If you regularly follow the role of gold in the financial marketplace, you might have noticed that banks have been buying more and more gold this year. The reasons for this are numerous and complex, but it seems like there’s a link between the higher rates of buying gold and the Basel III implementation, which was set for March 31, 2019.
If you’re interested in gold investing, it’s a good idea to build confidence in your understanding of what’s happening with western banks. Read on for a breakdown on Basel III.
What Is Basel III?
Basel III provides banks with a set of reforms that were designed to help regulate banks and provide risk management help. It stems from the Basel Committee on Banking Supervision, and it’s a voluntary framework that many countries around the world have adopted.
There were previously two other versions of the accords—Basel I and Basel II—but this current installment developed as a response to the risky behaviors of banks that helped lead to the 2008 financial crisis. Though the Basel III standards were developed as far back as 2010, the implementation was continuously delayed until March 2019.
Basel III is a complicated set of requirements, but the basic idea is that banks are urged to maintain capital requirements that will help them avoid insolvency. Banks that overstretch their investments run the risk of defaulting, which could spell financial disaster for the bank as well as the public.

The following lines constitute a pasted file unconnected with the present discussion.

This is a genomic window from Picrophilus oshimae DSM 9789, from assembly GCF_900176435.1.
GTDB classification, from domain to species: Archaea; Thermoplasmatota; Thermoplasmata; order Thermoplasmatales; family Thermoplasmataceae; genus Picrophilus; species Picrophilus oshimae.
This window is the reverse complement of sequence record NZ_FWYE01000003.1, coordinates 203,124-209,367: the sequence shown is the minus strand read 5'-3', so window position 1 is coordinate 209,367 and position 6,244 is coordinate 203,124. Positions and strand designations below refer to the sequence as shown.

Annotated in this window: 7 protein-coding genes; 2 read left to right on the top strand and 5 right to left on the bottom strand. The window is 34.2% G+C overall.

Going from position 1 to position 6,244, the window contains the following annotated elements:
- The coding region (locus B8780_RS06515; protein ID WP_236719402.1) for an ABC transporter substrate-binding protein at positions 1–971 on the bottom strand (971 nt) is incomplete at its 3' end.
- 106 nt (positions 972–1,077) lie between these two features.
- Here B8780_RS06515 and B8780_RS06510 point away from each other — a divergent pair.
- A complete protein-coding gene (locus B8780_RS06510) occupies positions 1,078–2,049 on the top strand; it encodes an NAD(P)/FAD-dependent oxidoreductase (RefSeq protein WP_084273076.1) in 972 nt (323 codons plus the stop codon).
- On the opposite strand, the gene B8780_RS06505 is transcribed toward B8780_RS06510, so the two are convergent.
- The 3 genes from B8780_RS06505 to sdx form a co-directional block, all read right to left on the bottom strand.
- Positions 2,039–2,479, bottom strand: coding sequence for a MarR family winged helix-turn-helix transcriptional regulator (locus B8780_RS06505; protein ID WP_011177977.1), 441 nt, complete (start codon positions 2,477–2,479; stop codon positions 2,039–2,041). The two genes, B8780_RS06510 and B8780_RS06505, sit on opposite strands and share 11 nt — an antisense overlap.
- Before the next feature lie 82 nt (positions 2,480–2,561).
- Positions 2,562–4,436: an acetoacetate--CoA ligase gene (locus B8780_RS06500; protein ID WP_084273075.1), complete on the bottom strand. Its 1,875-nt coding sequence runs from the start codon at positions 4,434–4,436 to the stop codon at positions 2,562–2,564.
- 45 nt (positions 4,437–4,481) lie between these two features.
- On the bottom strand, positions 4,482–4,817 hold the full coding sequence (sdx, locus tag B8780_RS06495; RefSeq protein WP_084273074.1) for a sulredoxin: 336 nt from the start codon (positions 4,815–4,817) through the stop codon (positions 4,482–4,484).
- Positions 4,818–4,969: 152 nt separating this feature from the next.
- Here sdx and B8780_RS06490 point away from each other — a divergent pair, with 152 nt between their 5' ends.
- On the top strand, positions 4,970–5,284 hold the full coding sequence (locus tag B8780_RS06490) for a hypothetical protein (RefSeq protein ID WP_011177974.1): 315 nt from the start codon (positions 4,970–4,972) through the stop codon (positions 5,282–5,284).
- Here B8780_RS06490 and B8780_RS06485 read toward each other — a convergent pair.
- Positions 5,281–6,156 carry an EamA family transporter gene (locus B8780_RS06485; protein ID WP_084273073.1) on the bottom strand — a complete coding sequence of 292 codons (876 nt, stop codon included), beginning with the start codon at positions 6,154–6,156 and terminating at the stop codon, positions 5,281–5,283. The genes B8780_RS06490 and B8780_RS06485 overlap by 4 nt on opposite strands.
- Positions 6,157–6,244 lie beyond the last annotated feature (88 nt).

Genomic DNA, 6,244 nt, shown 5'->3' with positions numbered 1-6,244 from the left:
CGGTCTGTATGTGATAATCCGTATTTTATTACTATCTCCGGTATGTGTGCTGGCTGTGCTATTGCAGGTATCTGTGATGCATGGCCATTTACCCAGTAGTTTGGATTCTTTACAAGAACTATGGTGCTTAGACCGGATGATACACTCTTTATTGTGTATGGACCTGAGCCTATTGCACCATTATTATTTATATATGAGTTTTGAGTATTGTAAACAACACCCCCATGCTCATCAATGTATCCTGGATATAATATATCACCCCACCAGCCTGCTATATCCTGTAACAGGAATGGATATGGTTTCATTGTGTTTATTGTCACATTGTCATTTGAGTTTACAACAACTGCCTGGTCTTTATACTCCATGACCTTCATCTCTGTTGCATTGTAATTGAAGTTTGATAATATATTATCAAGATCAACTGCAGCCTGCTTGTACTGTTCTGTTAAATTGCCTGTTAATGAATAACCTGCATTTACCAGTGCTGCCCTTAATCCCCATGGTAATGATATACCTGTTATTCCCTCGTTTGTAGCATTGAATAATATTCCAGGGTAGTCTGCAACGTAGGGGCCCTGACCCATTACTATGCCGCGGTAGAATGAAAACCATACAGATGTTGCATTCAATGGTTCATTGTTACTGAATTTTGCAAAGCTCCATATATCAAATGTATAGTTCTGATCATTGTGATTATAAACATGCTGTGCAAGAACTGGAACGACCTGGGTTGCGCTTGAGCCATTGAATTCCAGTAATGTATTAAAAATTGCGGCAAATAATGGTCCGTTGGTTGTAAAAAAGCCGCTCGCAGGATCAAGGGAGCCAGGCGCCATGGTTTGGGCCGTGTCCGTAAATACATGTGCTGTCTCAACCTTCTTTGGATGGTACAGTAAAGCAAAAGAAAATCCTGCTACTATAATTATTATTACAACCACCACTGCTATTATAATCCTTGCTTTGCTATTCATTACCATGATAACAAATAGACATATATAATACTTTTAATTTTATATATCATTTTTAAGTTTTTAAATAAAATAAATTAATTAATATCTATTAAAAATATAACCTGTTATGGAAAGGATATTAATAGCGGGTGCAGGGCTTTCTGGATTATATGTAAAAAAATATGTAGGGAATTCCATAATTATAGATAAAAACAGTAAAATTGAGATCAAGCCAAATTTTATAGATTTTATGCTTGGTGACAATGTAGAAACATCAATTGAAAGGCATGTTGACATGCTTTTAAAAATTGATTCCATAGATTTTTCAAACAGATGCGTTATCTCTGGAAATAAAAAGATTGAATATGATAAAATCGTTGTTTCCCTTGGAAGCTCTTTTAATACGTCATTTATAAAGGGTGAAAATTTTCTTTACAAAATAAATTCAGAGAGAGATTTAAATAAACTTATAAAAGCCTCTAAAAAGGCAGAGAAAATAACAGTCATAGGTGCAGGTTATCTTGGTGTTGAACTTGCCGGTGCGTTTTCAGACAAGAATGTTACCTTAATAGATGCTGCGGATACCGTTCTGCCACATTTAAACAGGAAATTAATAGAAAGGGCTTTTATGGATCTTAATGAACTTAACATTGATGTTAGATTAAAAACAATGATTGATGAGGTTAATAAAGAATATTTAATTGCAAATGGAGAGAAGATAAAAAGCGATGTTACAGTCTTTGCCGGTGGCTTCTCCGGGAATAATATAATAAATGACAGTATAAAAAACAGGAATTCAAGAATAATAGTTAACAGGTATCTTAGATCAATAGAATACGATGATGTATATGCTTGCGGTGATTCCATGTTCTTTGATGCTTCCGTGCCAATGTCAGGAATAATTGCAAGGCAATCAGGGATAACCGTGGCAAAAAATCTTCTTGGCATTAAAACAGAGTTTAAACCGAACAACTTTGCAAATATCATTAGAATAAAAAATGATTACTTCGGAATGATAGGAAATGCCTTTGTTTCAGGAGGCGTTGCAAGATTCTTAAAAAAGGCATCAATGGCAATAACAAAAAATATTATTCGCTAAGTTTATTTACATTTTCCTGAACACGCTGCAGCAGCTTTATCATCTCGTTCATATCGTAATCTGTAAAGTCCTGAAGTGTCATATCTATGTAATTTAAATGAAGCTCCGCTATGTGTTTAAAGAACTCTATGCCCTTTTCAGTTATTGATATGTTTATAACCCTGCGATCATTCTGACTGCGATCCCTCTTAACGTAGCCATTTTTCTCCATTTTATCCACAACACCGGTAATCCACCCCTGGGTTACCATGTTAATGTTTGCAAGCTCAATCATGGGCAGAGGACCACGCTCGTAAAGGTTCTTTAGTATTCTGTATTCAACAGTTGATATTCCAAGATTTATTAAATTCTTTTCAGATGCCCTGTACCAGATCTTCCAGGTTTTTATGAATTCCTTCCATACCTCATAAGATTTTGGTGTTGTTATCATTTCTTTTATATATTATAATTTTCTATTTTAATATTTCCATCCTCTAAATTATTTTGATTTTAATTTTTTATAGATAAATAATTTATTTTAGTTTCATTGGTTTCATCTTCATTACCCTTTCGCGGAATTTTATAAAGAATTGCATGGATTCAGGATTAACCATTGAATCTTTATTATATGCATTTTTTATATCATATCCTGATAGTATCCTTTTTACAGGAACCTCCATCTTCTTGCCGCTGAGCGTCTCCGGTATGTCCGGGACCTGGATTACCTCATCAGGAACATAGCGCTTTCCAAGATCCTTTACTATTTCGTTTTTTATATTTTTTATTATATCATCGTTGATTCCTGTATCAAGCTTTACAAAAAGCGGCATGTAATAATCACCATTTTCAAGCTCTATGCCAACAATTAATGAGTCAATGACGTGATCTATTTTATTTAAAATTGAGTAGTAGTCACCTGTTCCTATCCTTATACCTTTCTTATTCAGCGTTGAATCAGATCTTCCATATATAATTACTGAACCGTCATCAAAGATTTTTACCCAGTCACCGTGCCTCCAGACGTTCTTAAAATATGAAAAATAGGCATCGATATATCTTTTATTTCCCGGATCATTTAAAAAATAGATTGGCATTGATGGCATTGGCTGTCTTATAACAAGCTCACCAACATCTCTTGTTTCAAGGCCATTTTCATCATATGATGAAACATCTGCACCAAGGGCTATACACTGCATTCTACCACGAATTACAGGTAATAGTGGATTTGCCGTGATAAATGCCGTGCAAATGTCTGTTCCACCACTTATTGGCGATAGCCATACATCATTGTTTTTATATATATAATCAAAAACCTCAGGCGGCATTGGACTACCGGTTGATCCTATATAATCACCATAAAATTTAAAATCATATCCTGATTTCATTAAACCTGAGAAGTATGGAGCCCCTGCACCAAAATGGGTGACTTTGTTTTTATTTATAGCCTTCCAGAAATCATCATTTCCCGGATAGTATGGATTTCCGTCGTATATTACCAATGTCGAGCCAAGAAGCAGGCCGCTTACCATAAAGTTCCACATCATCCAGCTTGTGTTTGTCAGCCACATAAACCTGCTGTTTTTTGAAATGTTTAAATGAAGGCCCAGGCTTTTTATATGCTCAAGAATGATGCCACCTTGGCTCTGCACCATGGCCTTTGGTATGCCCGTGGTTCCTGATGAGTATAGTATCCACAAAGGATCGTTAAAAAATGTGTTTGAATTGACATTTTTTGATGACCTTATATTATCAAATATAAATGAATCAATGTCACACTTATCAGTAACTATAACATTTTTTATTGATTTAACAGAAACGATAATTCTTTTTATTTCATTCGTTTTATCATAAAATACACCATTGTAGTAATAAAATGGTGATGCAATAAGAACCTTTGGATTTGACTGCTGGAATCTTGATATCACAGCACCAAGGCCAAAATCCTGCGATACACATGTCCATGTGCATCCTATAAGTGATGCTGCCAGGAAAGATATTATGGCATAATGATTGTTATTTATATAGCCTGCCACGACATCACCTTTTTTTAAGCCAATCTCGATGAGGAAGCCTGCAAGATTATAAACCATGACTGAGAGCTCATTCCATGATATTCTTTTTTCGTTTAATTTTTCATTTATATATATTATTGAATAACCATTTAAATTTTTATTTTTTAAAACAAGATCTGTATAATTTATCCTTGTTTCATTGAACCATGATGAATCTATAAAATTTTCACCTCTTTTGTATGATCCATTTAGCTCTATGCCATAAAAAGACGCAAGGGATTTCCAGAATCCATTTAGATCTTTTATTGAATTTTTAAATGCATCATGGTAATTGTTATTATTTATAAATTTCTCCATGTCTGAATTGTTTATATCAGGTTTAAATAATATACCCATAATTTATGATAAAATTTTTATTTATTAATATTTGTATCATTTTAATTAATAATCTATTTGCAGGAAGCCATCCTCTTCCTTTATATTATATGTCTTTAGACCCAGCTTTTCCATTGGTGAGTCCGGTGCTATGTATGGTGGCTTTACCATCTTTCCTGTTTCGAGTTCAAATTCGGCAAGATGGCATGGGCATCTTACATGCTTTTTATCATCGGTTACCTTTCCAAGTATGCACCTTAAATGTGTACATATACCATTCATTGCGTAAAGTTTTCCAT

The minimum capital requirements often rise following financial crises, and that was true of Basel I, which said that internationally active commercial banks must increase capital requirements from 5.5 percent to 8 percent of total assets. However, the banks had some leeway. All assets are given a risk rating that differs based on the type of asset. Loans may have a weight of 1, while short-term government securities are given a weight of 0. Basel III has made it a bit more difficult to manipulate assets and thus lower capital requirements.
How Does Gold Fit In?
Because of the Basel III requirements, banks that expand their assets will clearly need to expand their capital. However, interestingly, gold is not counted against capital because it holds a low risk rating. This means that banks can collect gold in their vaults without it affecting their capital requirements. People speculate that banks are now buying gold quickly because it’s a way to build up their reserves without being penalized.
With this uptick in gold, you might be interested in gold investing. If so, you’ll need the help of a trusted advisor to make sure your money works for you. Gold Wealth Financial has the backing of Investopedia, and we want to use our vast experience to help you make smart, forward-thinking investments in gold and other precious metals—and know when and how to sell them as well. Call today to set up an appointment that will secure your financial future. We look forward to working with you soon!
- by Steve Hunt
Categorised in: Gold Investing